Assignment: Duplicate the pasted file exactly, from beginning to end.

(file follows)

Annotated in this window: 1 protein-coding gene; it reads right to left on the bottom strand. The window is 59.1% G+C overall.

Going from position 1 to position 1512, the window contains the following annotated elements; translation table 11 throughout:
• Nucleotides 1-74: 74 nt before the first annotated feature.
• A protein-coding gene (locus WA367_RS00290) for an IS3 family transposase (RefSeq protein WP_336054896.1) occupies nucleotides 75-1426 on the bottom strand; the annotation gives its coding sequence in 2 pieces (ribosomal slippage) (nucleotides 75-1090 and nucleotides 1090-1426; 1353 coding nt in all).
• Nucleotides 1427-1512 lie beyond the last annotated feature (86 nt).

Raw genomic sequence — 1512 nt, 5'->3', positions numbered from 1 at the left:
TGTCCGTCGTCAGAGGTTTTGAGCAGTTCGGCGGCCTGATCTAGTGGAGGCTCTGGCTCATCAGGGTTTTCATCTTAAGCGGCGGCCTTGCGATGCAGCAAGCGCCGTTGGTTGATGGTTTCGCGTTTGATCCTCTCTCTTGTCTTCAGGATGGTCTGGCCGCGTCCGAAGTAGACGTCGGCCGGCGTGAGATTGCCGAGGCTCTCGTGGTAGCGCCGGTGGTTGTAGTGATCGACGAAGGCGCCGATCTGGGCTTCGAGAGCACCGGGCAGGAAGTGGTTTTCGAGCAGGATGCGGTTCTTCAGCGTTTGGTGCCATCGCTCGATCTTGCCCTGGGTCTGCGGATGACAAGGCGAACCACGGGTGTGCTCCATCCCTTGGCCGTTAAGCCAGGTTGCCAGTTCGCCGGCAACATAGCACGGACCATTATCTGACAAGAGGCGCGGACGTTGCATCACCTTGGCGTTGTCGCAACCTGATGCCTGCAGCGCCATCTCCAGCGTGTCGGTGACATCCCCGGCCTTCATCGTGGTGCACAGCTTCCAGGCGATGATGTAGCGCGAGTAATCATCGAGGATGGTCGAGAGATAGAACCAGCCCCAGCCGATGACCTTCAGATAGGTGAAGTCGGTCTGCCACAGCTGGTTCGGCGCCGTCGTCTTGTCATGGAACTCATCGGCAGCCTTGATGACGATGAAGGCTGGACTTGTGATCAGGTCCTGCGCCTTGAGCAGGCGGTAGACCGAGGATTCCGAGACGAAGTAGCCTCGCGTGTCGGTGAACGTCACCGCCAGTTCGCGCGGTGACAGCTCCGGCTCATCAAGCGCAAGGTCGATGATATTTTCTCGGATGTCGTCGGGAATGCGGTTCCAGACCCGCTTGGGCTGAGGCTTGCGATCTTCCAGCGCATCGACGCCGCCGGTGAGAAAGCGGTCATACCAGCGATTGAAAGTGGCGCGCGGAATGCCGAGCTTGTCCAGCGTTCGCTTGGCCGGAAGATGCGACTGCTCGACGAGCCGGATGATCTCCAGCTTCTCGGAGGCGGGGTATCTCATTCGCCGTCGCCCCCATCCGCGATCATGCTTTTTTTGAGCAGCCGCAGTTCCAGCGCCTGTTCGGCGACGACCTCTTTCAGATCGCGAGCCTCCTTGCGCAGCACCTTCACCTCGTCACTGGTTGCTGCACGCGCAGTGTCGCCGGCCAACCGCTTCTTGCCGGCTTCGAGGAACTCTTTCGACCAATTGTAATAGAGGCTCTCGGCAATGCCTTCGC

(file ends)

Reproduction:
Annotated in this window: 1 protein-coding gene; it reads right to left on the bottom strand. The window is 59.1% G+C overall.

Going from position 1 to position 1512, the window contains the following annotated elements; translation table 11 throughout:
• Nucleotides 1-74: 74 nt before the first annotated feature.
• A protein-coding gene (locus WA367_RS00290) for an IS3 family transposase (RefSeq protein WP_336054896.1) occupies nucleotides 75-1426 on the bottom strand; the annotation gives its coding sequence in 2 pieces (ribosomal slippage) (nucleotides 75-1090 and nucleotides 1090-1426; 1353 coding nt in all).
• Nucleotides 1427-1512 lie beyond the last annotated feature (86 nt).

Raw genomic sequence — 1512 nt, 5'->3', positions numbered from 1 at the left:
TGTCCGTCGTCAGAGGTTTTGAGCAGTTCGGCGGCCTGATCTAGTGGAGGCTCTGGCTCATCAGGGTTTTCATCTTAAGCGGCGGCCTTGCGATGCAGCAAGCGCCGTTGGTTGATGGTTTCGCGTTTGATCCTCTCTCTTGTCTTCAGGATGGTCTGGCCGCGTCCGAAGTAGACGTCGGCCGGCGTGAGATTGCCGAGGCTCTCGTGGTAGCGCCGGTGGTTGTAGTGATCGACGAAGGCGCCGATCTGGGCTTCGAGAGCACCGGGCAGGAAGTGGTTTTCGAGCAGGATGCGGTTCTTCAGCGTTTGGTGCCATCGCTCGATCTTGCCCTGGGTCTGCGGATGACAAGGCGAACCACGGGTGTGCTCCATCCCTTGGCCGTTAAGCCAGGTTGCCAGTTCGCCGGCAACATAGCACGGACCATTATCTGACAAGAGGCGCGGACGTTGCATCACCTTGGCGTTGTCGCAACCTGATGCCTGCAGCGCCATCTCCAGCGTGTCGGTGACATCCCCGGCCTTCATCGTGGTGCACAGCTTCCAGGCGATGATGTAGCGCGAGTAATCATCGAGGATGGTCGAGAGATAGAACCAGCCCCAGCCGATGACCTTCAGATAGGTGAAGTCGGTCTGCCACAGCTGGTTCGGCGCCGTCGTCTTGTCATGGAACTCATCGGCAGCCTTGATGACGATGAAGGCTGGACTTGTGATCAGGTCCTGCGCCTTGAGCAGGCGGTAGACCGAGGATTCCGAGACGAAGTAGCCTCGCGTGTCGGTGAACGTCACCGCCAGTTCGCGCGGTGACAGCTCCGGCTCATCAAGCGCAAGGTCGATGATATTTTCTCGGATGTCGTCGGGAATGCGGTTCCAGACCCGCTTGGGCTGAGGCTTGCGATCTTCCAGCGCATCGACGCCGCCGGTGAGAAAGCGGTCATACCAGCGATTGAAAGTGGCGCGCGGAATGCCGAGCTTGTCCAGCGTTCGCTTGGCCGGAAGATGCGACTGCTCGACGAGCCGGATGATCTCCAGCTTCTCGGAGGCGGGGTATCTCATTCGCCGTCGCCCCCATCCGCGATCATGCTTTTTTTGAGCAGCCGCAGTTCCAGCGCCTGTTCGGCGACGACCTCTTTCAGATCGCGAGCCTCCTTGCGCAGCACCTTCACCTCGTCACTGGTTGCTGCACGCGCAGTGTCGCCGGCCAACCGCTTCTTGCCGGCTTCGAGGAACTCTTTCGACCAATTGTAATAGAGGCTCTCGGCAATGCCTTCGC